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10 June 2016

To save Britain’s EU membership, the party is rallying around John McDonnell

The shadow chancellor's Tory Brexit line has been picked up by some unusual allies. 

By Stephen Bush

Britain’s In-Out referendum will won and lost among Labour voters. That’s why Vote Leave are going hard on their illusory pile of money for the NHS, a powerful message for the nine million voters who backed Ed Miliband in 2015.

As I’ve written before, John McDonnell has a catchphrase that he and his team believe will provide the missing incentive that Labour voters need to get them to the polls on 23 June: “Tory Brexit”.

Today the party is going hard on that message, setting out in detail what the “Tory Brexit budget” would look like: additional cuts of £3.5 billion to the Department of Health, and £1.6 billion to the Department of Education in 2019-20 alone.

But the real excitement in Team McDonnell are the politicians they’ve signed up to act as message carriers: Tom Watson, Angela Eagle, Owen Smith and Yvette Cooper.

If McDonnell does one day succeed Jeremy Corbyn as Labour leader, he will have to defeat at least one of Watson, Eagle or Smith to do so, making their involvement and acceptance of the line a major coup. Relations between the shadow BIS and shadow Treasury teams in particular are often frigid, with Team Eagle feeling that McDonnell tends to range too freely into their brief without informing Eagle first, while McDonnell’s aides believe that the shadow BIS team is less enthusiastic about Treasury-driven initiatives that they should be.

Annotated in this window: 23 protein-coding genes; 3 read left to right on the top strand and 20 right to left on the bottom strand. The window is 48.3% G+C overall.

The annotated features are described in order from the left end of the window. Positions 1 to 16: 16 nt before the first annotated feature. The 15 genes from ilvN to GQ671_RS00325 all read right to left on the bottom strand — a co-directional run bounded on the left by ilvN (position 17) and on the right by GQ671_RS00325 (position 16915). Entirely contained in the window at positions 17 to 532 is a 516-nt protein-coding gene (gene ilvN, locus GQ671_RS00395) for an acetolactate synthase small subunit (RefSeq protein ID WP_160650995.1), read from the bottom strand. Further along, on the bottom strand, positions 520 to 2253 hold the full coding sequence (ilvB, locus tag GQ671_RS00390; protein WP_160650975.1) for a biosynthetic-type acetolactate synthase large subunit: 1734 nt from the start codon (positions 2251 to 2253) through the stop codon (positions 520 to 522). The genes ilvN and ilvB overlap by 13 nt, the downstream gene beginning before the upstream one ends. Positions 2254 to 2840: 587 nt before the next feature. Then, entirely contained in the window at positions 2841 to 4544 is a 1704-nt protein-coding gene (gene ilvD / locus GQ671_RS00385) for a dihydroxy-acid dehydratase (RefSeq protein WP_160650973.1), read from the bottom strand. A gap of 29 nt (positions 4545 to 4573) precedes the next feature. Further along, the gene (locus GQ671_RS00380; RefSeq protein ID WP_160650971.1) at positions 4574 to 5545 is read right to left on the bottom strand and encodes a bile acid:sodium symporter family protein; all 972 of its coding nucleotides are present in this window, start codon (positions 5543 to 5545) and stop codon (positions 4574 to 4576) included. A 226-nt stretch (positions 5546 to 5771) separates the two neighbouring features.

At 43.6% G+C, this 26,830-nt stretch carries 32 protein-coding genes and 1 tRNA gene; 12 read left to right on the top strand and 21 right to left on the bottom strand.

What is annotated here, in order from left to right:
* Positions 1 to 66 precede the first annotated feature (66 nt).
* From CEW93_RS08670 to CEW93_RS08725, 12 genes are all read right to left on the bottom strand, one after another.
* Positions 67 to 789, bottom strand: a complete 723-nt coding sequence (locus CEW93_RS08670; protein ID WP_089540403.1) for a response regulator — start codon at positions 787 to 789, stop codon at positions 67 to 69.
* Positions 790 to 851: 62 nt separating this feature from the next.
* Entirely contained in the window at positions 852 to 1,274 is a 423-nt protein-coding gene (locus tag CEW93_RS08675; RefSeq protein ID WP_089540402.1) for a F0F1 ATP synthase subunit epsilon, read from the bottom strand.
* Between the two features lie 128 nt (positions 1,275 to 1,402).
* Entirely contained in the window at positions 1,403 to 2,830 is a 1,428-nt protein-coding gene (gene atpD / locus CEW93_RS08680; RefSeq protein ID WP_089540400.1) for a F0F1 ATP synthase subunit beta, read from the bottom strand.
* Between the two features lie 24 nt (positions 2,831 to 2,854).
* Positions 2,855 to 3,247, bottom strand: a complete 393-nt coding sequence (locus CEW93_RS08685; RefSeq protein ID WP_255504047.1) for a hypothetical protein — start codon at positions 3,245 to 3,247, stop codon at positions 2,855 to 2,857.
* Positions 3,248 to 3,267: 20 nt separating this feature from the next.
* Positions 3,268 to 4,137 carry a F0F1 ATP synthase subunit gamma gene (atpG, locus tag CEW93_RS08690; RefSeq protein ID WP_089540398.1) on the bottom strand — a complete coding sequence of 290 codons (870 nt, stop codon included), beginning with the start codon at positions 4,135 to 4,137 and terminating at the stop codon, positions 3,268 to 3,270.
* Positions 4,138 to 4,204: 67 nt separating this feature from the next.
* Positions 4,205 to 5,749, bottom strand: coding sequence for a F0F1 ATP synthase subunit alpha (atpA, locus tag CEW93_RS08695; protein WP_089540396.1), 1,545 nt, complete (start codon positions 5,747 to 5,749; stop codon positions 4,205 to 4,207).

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But the big coup is Cooper, who some in the Labour leadership believe they may be able to coax back to the frontbench once it becomes apparent that “we’re going nowhere” as one puts it.

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There will be some positivity to offset the largely negative “Tory Brexit” message.  A significant speech from McDonnell is planned next week, while Chuka Umunna and Emma Reynolds, who have been ever-presents on the referendum campaign trail, will continue to make the positive case. “Tom Watson will play the bad cop and John will play the good cop”, explains one staffer.

Labour are increasingly nervous about the referendum, and the party is betting big on the “Tory Brexit” line to get its voters to the polls. But their problem – and the wider In campaign – remains the same: there is no positive offer in Cameron’s renegotiation to get Labour voters to the polls. The hope for McDonnell is that Labour’s adoption of his line hasn’t come too late.